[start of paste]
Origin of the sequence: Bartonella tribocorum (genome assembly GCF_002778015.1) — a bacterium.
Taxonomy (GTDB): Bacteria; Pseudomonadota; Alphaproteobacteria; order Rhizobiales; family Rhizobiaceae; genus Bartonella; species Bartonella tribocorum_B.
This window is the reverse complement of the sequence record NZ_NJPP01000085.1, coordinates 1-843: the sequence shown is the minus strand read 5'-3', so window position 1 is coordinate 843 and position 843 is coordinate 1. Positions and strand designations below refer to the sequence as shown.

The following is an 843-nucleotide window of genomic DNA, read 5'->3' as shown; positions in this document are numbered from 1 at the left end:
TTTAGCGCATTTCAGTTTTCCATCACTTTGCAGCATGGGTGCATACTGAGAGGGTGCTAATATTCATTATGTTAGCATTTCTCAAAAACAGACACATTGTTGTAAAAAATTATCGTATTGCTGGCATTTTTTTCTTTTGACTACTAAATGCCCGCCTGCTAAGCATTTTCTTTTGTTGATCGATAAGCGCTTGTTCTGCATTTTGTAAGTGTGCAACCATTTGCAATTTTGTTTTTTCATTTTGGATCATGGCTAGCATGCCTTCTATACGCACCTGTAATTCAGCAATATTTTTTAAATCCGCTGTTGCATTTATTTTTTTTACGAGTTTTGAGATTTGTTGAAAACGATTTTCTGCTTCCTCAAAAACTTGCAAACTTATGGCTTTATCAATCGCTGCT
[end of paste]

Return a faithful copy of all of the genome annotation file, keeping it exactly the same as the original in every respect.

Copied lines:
Origin of the sequence: Bartonella tribocorum (genome assembly GCF_002778015.1) — a bacterium.
Taxonomy (GTDB): Bacteria; Pseudomonadota; Alphaproteobacteria; order Rhizobiales; family Rhizobiaceae; genus Bartonella; species Bartonella tribocorum_B.
This window is the reverse complement of the sequence record NZ_NJPP01000085.1, coordinates 1-843: the sequence shown is the minus strand read 5'-3', so window position 1 is coordinate 843 and position 843 is coordinate 1. Positions and strand designations below refer to the sequence as shown.

The following is an 843-nucleotide window of genomic DNA, read 5'->3' as shown; positions in this document are numbered from 1 at the left end:
TTTAGCGCATTTCAGTTTTCCATCACTTTGCAGCATGGGTGCATACTGAGAGGGTGCTAATATTCATTATGTTAGCATTTCTCAAAAACAGACACATTGTTGTAAAAAATTATCGTATTGCTGGCATTTTTTTCTTTTGACTACTAAATGCCCGCCTGCTAAGCATTTTCTTTTGTTGATCGATAAGCGCTTGTTCTGCATTTTGTAAGTGTGCAACCATTTGCAATTTTGTTTTTTCATTTTGGATCATGGCTAGCATGCCTTCTATACGCACCTGTAATTCAGCAATATTTTTTAAATCCGCTGTTGCATTTATTTTTTTTACGAGTTTTGAGATTTGTTGAAAACGATTTTCTGCTTCCTCAAAAACTTGCAAACTTATGGCTTTATCAATCGCTGCT